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Cancer Deaths Continue to Drop

Steepest Decline Seen in Colorectal Cancer
WebMD Health News
Reviewed by Louise Chang, MD

Oct. 15, 2007 - Cancer deaths continue to decline in the United States, and at a faster rate than has been seen in the past, a new report from the nation’s leading cancer groups confirms.

Deaths from all cancers dropped by an average of 2.1% annually from 2002 through 2004 -- nearly twice the annual decrease reported from 1993 to 2002.

Significant declines were seen in deaths from lung, prostate, and colorectal cancers in men and colorectal and breast cancers in women.

The report was issued by the American Cancer Society (ACS), the CDC, the National Cancer Institute (NCI), and the North American Association of Central Cancer Registries.

“Cancer deaths have been decreasing since the mid '90s, but to see the rate of decline accelerate and almost double was both surprising and very heartening,” David Espey, MD, of the CDC’s Division of Cancer Prevention and Control, tells WebMD.

Colorectal Cancer Deaths

Deaths dropped for the majority of the top 15 cancers in men and women, but the steepest declines were seen in colorectal cancer mortality.

Increased screening and better treatments led to an almost 5% annual reduction in colorectal cancer mortality among men and 4.5% annual reduction in death rate among women between 2002 and 2004, compared with annual declines of about 2% over the previous two decades.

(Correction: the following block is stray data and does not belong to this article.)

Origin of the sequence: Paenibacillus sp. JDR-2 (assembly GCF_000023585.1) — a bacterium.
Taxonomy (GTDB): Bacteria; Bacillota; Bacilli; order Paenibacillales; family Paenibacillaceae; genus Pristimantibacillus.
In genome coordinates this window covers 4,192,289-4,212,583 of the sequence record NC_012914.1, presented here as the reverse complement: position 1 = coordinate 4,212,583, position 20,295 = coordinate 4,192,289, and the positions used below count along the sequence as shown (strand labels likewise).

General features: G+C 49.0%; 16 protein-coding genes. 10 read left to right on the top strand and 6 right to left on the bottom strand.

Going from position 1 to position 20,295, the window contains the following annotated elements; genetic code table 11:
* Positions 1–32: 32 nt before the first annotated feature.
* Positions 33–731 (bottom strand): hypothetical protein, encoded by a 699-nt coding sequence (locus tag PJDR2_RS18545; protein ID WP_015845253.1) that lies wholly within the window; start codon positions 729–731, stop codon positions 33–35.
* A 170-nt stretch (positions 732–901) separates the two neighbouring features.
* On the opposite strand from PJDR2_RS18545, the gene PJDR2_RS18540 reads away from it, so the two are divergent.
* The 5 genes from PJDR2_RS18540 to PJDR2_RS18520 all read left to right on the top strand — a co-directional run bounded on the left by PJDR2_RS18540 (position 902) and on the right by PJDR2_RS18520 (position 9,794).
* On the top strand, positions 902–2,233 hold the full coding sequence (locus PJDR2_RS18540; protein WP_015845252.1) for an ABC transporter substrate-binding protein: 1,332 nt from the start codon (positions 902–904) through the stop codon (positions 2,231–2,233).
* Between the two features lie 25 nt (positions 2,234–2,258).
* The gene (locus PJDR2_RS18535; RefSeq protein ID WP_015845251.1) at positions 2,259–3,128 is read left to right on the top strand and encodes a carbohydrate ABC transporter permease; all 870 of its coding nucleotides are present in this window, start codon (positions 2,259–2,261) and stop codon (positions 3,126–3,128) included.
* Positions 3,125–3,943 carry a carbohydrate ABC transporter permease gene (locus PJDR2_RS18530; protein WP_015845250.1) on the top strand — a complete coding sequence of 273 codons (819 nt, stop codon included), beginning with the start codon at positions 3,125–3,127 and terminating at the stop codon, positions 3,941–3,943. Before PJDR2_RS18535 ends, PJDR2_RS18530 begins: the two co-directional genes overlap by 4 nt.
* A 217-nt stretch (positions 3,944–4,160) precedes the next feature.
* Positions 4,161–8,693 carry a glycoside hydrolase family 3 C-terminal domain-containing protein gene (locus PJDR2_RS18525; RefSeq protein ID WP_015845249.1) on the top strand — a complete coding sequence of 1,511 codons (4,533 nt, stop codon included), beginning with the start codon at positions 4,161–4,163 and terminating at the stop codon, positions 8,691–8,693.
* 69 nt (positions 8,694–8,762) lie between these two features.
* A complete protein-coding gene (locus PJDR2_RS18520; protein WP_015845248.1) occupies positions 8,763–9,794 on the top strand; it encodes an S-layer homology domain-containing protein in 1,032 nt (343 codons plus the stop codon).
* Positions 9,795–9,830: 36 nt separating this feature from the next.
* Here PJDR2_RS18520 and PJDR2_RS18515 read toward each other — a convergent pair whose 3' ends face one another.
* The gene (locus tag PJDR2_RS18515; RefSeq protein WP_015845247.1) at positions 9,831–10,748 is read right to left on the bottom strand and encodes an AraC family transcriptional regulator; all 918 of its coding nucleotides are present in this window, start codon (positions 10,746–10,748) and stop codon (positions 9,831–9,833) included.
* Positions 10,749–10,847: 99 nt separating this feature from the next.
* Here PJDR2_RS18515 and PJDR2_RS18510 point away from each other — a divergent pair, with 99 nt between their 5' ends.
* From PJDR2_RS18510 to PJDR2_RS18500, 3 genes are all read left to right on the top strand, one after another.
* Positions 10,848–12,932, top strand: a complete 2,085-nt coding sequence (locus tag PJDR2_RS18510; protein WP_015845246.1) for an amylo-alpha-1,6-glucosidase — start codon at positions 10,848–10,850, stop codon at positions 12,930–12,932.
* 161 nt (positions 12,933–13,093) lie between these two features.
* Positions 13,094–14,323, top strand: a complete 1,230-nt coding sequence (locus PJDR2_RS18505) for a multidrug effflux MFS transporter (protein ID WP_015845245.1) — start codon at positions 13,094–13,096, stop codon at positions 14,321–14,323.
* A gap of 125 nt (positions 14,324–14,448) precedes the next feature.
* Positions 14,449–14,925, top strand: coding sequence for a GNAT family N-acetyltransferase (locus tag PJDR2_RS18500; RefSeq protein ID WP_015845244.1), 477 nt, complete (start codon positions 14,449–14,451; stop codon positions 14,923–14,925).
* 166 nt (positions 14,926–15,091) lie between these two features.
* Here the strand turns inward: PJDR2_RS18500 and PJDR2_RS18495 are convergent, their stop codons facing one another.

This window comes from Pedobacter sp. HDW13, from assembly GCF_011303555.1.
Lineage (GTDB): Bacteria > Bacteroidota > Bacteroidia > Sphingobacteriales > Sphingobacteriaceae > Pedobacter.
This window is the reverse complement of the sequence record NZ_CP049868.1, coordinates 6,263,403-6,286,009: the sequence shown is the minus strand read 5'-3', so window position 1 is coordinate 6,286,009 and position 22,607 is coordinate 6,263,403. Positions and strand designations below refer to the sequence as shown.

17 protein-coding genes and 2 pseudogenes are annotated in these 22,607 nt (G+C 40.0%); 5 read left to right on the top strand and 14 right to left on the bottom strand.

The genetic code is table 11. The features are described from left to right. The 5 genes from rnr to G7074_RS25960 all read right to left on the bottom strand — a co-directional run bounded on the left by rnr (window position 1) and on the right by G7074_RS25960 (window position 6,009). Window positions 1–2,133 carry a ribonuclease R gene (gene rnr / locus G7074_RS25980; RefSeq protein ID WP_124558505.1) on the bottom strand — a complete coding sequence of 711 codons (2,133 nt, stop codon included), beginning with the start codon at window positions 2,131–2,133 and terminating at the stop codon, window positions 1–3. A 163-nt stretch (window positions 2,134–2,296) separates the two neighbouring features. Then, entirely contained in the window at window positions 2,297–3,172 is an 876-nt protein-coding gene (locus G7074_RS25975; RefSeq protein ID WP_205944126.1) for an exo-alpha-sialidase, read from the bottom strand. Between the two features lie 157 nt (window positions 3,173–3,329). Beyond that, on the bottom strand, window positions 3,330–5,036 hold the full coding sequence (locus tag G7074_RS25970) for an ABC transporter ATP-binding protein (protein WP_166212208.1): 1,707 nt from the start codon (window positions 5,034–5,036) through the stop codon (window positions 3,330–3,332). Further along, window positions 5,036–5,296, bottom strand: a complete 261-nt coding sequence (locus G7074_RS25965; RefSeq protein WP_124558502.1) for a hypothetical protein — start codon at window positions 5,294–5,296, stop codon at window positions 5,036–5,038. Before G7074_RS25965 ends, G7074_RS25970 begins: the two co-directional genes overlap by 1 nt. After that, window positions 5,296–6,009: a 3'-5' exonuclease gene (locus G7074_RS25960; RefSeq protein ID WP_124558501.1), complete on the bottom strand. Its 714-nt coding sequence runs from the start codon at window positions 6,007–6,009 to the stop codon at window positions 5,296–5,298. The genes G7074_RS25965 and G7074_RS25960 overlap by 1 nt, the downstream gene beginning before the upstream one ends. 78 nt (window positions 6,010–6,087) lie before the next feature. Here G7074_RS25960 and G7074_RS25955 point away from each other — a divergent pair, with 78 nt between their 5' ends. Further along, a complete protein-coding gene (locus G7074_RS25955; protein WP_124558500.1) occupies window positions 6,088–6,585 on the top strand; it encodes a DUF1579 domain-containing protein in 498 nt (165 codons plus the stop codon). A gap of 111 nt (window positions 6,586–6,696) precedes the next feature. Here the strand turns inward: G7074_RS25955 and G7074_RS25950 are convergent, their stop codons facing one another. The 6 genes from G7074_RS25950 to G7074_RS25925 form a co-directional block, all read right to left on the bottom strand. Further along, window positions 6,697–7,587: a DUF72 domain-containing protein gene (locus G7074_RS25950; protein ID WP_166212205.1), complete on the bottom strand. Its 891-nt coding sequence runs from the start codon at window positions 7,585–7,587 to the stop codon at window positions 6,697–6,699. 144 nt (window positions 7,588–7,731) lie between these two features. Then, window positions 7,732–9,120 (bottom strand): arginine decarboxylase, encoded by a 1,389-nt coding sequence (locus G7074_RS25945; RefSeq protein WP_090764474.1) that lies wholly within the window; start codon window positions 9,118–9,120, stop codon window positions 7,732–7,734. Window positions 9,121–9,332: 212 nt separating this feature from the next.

The incidence of colorectal cancer among men and women has also fallen over the last decade, by slightly more than 2% per year.

Espey says the sharp drop in incidence and deaths highlights the success of screening as well as an even bigger opportunity for future declines.

Only about half of people in the U.S. who should get screened for colorectal cancer do so.

“The message is that something is working, and screening is probably a big part of it,” he says. “But this sends a very clear message that we could do better by screening more people.”

Lung Cancer Deaths

Lung cancer remains the leading cancer killer of both men and women, and upwards of 90% of these deaths can be attributed to smoking, according to the ACS.

Although more men than women still die of lung cancer, lung cancer death rates have been dropping steadily among men while they have been increasing among women.

This upward trend has slowed dramatically over the past few years, however, and now shows signs of stabilizing.

“It looks as if we may have reached a plateau,” ACS Director of Surveillance Research Elizabeth Ward, PhD, tells WebMD. “We are hopeful that we will see declines in lung cancer deaths among women over the next few years, but we aren’t quite there yet.”

Declines in lung cancer deaths among men are also projected to continue as smoking rates continue to drop.

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